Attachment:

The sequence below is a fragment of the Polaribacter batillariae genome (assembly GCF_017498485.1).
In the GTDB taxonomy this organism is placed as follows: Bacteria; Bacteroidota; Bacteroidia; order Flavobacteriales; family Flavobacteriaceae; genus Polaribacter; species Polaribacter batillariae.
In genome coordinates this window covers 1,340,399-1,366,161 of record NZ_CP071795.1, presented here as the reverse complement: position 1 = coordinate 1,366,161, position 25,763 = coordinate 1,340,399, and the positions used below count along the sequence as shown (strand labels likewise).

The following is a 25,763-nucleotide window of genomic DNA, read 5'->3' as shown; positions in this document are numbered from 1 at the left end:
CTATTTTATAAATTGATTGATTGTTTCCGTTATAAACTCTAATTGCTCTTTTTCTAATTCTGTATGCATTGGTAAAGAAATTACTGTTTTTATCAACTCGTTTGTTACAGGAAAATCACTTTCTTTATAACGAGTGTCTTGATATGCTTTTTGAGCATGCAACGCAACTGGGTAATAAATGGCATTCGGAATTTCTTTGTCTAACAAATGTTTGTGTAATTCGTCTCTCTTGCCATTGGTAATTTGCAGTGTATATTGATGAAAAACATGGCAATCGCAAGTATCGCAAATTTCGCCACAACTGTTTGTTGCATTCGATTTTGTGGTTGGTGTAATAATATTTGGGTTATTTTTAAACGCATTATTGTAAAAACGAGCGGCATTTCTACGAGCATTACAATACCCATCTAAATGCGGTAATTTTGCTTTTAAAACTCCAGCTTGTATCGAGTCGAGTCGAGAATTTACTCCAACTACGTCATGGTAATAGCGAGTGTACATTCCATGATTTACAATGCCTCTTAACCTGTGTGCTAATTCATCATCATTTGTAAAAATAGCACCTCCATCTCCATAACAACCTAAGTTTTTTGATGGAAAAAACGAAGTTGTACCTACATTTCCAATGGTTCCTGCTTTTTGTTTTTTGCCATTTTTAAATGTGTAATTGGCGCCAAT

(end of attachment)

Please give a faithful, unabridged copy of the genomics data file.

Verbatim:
The sequence below is a fragment of the Polaribacter batillariae genome (assembly GCF_017498485.1).
In the GTDB taxonomy this organism is placed as follows: Bacteria; Bacteroidota; Bacteroidia; order Flavobacteriales; family Flavobacteriaceae; genus Polaribacter; species Polaribacter batillariae.
In genome coordinates this window covers 1,340,399-1,366,161 of record NZ_CP071795.1, presented here as the reverse complement: position 1 = coordinate 1,366,161, position 25,763 = coordinate 1,340,399, and the positions used below count along the sequence as shown (strand labels likewise).

The following is a 25,763-nucleotide window of genomic DNA, read 5'->3' as shown; positions in this document are numbered from 1 at the left end:
CTATTTTATAAATTGATTGATTGTTTCCGTTATAAACTCTAATTGCTCTTTTTCTAATTCTGTATGCATTGGTAAAGAAATTACTGTTTTTATCAACTCGTTTGTTACAGGAAAATCACTTTCTTTATAACGAGTGTCTTGATATGCTTTTTGAGCATGCAACGCAACTGGGTAATAAATGGCATTCGGAATTTCTTTGTCTAACAAATGTTTGTGTAATTCGTCTCTCTTGCCATTGGTAATTTGCAGTGTATATTGATGAAAAACATGGCAATCGCAAGTATCGCAAATTTCGCCACAACTGTTTGTTGCATTCGATTTTGTGGTTGGTGTAATAATATTTGGGTTATTTTTAAACGCATTATTGTAAAAACGAGCGGCATTTCTACGAGCATTACAATACCCATCTAAATGCGGTAATTTTGCTTTTAAAACTCCAGCTTGTATCGAGTCGAGTCGAGAATTTACTCCAACTACGTCATGGTAATAGCGAGTGTACATTCCATGATTTACAATGCCTCTTAACCTGTGTGCTAATTCATCATCATTTGTAAAAATAGCACCTCCATCTCCATAACAACCTAAGTTTTTTGATGGAAAAAACGAAGTTGTACCTACATTTCCAATGGTTCCTGCTTTTTGTTTTTTGCCATTTTTAAATGTGTAATTGGCGCCAAT